PARKLAND Home Video Review

There has always been an intense amount of interest around the assassination of President John F. Kennedy and with good reason. It was a horrific event in which the President was murdered in front of countless people with any number of possible suspects, there was a race to get Kennedy to the hospital, the immediate man hunt for the suspected shooter and countless other avenues were followed that fateful November day. What writer and director Peter Landesman has attempted to do, in his directorial debut no less, is condense these events into a feature that runs a mere hour and a half long (including notes at the end and the credit sequence). There is not nearly enough time here to develop the several intriguing stories the film documents, much less get to know the the actual emotions felt by the people placed under these extraordinary situations. Parkland would be a film that justifies a run time of at least three hours, but it seems Landesman is keen on hitting the high points of these events and highlighting little more than small moments of that day in brief, almost news clip-like segments that intertwine to piece together November 22, 1963 and the subsequent days following as both the President and his suspected killer were laid to rest. I am a sucker for historically-based films and have read plenty on the JFK assassination, the investigations around this event and the countless conspiracy theories that continue to plague it nearly fifty years after it occurred. I also know better than to get my history lessons from the movies and so I approached this film with a sense of both optimism and caution as it seemed both ambitious while at the same time a balancing act of moments pulled straight out of the history books with little more intention that bringing to life how this death affected unsuspecting, regular citizens while adding nothing more to the story and having no particular point of view it was going to approach the subject matter with. Unfortunately, while the actual events of that day remain engaging as ever Parkland is only able to take us so far because it only gives its content so much attention before moving on and taking the audience, no matter if we have lingering questions or deeper interests, with it. I can admire the film for what it is trying to do and the dots its trying to connect, but ultimately this is more a failed experiment than anything else with an execution that doesn't come close to what it promised.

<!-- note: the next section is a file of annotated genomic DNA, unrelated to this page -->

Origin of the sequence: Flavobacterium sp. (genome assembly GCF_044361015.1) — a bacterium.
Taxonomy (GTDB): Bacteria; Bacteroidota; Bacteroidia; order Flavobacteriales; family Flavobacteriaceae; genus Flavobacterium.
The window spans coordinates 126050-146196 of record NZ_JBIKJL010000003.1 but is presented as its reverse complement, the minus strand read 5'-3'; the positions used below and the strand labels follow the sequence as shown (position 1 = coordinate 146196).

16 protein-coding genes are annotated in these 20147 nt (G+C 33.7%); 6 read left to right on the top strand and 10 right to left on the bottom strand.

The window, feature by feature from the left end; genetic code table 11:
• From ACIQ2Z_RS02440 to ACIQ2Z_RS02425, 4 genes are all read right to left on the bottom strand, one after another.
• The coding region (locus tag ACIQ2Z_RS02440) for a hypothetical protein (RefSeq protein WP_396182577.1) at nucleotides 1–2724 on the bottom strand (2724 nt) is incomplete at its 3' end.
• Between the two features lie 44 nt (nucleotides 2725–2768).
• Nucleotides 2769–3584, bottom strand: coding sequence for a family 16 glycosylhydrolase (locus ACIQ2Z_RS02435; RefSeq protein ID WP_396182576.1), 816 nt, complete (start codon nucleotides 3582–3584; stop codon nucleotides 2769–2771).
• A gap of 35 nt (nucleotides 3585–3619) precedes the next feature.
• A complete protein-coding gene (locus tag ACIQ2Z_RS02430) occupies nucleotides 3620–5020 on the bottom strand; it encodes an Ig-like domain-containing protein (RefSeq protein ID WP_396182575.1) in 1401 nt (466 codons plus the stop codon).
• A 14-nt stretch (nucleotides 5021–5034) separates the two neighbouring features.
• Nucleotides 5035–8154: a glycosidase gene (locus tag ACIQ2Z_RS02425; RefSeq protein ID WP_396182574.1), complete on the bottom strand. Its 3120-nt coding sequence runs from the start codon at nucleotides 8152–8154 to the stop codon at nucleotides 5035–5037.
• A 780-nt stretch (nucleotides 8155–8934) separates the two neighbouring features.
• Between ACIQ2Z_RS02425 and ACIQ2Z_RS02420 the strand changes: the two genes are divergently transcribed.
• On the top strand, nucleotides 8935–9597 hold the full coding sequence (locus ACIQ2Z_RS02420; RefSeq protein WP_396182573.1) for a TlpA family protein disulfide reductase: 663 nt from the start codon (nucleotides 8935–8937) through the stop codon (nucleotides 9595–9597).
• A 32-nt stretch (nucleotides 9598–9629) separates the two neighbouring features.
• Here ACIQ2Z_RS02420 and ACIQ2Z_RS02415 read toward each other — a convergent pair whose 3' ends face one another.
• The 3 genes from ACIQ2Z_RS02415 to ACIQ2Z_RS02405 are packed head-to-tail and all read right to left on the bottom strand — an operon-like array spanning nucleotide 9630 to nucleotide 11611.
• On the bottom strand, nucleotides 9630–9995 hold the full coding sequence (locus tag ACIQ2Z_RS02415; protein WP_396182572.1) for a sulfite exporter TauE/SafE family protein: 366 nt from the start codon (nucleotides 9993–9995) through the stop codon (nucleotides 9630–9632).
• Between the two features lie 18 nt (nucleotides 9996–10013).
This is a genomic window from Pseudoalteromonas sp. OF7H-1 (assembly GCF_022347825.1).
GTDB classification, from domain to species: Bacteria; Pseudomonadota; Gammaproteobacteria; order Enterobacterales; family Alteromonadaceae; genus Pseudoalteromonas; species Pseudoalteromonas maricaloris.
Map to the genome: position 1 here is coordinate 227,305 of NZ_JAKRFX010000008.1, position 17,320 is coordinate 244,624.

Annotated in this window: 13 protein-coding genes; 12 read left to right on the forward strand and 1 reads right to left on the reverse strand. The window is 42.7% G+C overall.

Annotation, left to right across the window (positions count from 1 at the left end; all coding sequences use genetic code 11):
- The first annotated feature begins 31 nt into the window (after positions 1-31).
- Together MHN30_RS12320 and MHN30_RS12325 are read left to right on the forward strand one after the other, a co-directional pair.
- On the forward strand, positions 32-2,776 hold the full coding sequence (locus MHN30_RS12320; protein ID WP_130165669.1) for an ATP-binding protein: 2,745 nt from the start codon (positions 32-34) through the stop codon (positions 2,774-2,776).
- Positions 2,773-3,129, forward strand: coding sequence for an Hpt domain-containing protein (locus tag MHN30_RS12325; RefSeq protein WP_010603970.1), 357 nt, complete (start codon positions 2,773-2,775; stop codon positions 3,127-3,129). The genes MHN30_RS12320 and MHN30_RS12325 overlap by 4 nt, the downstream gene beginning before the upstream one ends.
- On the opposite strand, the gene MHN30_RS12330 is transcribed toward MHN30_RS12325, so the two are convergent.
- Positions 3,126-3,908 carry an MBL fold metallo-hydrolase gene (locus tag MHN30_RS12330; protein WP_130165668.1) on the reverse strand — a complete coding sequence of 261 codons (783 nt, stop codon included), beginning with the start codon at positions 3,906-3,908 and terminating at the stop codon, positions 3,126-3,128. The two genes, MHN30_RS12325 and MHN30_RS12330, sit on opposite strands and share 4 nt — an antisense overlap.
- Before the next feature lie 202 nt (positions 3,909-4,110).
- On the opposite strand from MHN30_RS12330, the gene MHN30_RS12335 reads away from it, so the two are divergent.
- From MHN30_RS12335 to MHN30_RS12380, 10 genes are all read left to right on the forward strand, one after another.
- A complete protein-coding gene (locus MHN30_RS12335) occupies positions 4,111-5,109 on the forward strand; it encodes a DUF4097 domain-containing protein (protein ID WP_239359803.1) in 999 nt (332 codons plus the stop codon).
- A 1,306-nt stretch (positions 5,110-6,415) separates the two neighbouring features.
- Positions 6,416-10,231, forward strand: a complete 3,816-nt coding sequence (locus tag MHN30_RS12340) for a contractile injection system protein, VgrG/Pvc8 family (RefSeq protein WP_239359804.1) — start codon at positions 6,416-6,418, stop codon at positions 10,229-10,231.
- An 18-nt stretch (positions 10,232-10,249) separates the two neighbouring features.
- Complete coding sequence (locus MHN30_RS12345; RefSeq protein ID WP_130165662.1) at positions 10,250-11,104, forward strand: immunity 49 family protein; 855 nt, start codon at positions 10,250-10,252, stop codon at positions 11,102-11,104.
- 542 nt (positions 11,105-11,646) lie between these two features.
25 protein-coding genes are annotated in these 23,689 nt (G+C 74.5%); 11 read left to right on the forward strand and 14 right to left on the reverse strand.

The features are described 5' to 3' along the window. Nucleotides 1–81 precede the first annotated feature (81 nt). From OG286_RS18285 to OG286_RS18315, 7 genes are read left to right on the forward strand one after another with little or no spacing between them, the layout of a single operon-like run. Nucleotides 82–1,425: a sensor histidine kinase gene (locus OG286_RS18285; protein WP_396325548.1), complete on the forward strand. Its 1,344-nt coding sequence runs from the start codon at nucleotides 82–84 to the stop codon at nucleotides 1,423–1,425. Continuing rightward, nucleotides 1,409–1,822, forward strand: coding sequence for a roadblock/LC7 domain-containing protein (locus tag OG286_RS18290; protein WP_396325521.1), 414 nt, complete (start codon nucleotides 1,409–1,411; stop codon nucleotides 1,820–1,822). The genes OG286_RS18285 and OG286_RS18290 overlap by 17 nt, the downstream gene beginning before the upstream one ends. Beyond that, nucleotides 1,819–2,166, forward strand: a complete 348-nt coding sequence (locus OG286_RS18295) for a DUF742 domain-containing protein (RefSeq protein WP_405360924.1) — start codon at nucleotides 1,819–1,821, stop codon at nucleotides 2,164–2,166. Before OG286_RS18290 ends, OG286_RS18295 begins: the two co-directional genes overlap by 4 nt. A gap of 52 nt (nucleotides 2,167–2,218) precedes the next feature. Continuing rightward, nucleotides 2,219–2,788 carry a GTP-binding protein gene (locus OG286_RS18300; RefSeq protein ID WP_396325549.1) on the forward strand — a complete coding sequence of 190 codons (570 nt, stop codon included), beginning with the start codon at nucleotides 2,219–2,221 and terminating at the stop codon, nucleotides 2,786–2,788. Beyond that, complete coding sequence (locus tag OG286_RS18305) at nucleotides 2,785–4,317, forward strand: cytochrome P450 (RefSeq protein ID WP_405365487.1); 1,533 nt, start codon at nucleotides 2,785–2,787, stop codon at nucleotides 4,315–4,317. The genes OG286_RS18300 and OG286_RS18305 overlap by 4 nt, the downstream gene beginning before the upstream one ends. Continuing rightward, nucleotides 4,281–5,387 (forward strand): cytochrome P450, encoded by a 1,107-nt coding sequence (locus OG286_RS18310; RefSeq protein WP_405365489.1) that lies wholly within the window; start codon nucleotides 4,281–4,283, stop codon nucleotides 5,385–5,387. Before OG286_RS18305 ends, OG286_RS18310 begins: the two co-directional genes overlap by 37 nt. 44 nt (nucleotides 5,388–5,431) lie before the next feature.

Secret Service agents including Kenneth O'Donnell (Mark Duplass) rush the President to
Parkland Memorial Hospital after he was shot on November 22, 1963.